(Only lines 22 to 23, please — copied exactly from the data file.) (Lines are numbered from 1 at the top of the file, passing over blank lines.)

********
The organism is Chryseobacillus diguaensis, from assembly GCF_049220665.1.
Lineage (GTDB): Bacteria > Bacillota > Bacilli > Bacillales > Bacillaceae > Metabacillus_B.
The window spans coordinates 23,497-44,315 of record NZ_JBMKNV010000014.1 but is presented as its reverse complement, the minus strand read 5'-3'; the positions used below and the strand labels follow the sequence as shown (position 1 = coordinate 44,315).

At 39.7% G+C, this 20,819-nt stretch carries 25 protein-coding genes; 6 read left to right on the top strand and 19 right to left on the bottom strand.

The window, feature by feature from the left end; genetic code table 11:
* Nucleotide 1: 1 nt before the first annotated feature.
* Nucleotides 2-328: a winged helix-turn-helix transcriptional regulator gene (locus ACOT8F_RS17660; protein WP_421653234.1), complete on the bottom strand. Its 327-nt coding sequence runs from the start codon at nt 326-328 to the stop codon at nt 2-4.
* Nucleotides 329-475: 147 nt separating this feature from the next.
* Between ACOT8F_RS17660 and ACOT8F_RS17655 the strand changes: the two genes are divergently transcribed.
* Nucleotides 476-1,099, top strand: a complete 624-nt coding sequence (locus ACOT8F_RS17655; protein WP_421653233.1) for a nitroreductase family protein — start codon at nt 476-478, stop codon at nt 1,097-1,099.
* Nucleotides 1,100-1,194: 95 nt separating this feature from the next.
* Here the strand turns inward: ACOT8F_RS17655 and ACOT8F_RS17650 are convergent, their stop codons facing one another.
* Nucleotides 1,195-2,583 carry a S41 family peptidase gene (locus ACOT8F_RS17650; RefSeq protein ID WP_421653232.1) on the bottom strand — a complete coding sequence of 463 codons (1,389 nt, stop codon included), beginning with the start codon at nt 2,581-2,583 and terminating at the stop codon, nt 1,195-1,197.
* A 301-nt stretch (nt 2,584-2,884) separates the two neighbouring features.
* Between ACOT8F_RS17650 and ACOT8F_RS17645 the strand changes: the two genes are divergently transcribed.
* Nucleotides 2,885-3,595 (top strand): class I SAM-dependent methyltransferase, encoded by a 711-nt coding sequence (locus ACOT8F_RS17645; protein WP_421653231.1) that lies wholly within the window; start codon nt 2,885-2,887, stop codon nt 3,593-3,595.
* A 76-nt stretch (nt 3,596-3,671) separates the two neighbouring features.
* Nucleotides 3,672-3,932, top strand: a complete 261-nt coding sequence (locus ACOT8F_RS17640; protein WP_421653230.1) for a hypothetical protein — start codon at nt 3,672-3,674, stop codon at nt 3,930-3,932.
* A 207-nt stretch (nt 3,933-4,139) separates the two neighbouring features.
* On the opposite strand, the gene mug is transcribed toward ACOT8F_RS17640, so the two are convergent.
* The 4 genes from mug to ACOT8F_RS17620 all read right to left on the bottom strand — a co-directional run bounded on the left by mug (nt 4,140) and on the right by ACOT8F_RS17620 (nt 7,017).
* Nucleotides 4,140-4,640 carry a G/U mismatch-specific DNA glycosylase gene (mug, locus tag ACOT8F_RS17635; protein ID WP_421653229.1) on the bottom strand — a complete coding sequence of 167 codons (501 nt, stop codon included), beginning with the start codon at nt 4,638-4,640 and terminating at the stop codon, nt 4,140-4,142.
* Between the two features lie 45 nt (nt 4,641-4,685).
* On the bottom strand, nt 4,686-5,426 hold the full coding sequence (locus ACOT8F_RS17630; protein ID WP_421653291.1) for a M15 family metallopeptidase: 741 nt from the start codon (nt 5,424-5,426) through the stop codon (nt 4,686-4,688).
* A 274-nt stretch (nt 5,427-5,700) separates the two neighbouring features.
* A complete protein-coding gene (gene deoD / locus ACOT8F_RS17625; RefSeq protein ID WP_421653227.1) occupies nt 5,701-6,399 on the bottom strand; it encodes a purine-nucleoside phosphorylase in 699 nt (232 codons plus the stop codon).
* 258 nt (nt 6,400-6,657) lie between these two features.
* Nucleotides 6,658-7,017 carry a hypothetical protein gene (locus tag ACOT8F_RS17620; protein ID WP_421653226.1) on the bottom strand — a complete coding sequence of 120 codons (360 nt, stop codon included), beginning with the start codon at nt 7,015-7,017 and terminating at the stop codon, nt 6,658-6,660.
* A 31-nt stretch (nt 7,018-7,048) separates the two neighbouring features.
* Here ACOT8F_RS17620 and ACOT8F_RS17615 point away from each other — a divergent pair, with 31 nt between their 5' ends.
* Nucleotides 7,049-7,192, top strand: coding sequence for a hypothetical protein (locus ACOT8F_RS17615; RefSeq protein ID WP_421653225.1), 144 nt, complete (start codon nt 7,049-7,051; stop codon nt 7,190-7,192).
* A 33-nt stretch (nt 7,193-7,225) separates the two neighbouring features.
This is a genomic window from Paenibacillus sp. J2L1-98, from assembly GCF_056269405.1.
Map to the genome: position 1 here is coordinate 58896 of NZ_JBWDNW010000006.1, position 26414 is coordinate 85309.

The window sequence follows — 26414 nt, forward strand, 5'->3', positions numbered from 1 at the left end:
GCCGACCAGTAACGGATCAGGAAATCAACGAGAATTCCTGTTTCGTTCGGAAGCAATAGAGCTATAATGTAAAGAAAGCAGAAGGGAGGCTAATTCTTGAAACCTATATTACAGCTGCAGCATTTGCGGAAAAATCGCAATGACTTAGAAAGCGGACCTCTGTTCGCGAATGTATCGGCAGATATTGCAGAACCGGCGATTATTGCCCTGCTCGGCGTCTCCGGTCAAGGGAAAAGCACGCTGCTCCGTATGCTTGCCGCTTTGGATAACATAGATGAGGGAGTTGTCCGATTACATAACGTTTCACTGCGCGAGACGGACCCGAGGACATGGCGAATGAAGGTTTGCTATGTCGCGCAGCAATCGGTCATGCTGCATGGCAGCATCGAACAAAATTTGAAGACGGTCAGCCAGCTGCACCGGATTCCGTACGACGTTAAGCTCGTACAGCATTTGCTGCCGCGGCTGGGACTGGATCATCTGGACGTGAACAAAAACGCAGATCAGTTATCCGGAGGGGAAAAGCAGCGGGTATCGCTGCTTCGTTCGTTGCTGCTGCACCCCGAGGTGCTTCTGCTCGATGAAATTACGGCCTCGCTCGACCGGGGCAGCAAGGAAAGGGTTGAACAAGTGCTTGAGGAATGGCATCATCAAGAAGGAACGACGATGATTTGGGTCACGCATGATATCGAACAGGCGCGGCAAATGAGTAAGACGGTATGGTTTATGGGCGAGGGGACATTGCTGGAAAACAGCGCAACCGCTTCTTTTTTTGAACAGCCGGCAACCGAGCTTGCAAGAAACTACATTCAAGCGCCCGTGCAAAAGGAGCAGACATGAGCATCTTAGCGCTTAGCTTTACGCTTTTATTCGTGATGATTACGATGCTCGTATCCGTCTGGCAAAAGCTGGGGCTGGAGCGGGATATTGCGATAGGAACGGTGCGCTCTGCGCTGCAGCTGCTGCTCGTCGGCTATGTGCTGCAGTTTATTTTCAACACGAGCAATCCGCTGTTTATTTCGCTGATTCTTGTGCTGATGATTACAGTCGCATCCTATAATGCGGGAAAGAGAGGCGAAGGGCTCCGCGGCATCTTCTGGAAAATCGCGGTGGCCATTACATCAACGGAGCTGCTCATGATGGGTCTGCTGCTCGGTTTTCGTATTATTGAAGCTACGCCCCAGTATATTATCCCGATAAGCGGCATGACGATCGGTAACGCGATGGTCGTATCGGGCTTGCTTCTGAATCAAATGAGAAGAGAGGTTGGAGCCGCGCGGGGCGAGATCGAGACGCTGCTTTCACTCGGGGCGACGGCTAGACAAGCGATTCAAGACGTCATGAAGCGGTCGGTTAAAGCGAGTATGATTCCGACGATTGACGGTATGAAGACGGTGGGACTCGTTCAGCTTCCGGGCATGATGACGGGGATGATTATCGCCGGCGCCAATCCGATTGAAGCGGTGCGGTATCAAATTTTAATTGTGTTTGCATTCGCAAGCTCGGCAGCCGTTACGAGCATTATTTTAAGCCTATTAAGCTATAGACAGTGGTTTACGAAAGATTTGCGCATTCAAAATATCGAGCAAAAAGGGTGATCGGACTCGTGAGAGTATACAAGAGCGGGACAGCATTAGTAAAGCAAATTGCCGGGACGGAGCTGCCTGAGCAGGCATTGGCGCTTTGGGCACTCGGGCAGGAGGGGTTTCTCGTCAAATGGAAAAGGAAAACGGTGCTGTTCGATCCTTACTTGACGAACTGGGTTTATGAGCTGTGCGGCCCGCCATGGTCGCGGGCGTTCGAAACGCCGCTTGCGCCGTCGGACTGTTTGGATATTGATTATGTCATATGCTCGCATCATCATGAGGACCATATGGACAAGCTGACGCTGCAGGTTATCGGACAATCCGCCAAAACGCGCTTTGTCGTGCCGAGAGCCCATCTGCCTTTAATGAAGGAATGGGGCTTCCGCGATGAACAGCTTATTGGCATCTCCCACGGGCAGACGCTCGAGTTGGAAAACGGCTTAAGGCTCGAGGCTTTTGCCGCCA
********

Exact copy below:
* Nucleotides 4,140-4,640 carry a G/U mismatch-specific DNA glycosylase gene (mug, locus tag ACOT8F_RS17635; protein ID WP_421653229.1) on the bottom strand — a complete coding sequence of 167 codons (501 nt, stop codon included), beginning with the start codon at nt 4,638-4,640 and terminating at the stop codon, nt 4,140-4,142.
* Between the two features lie 45 nt (nt 4,641-4,685).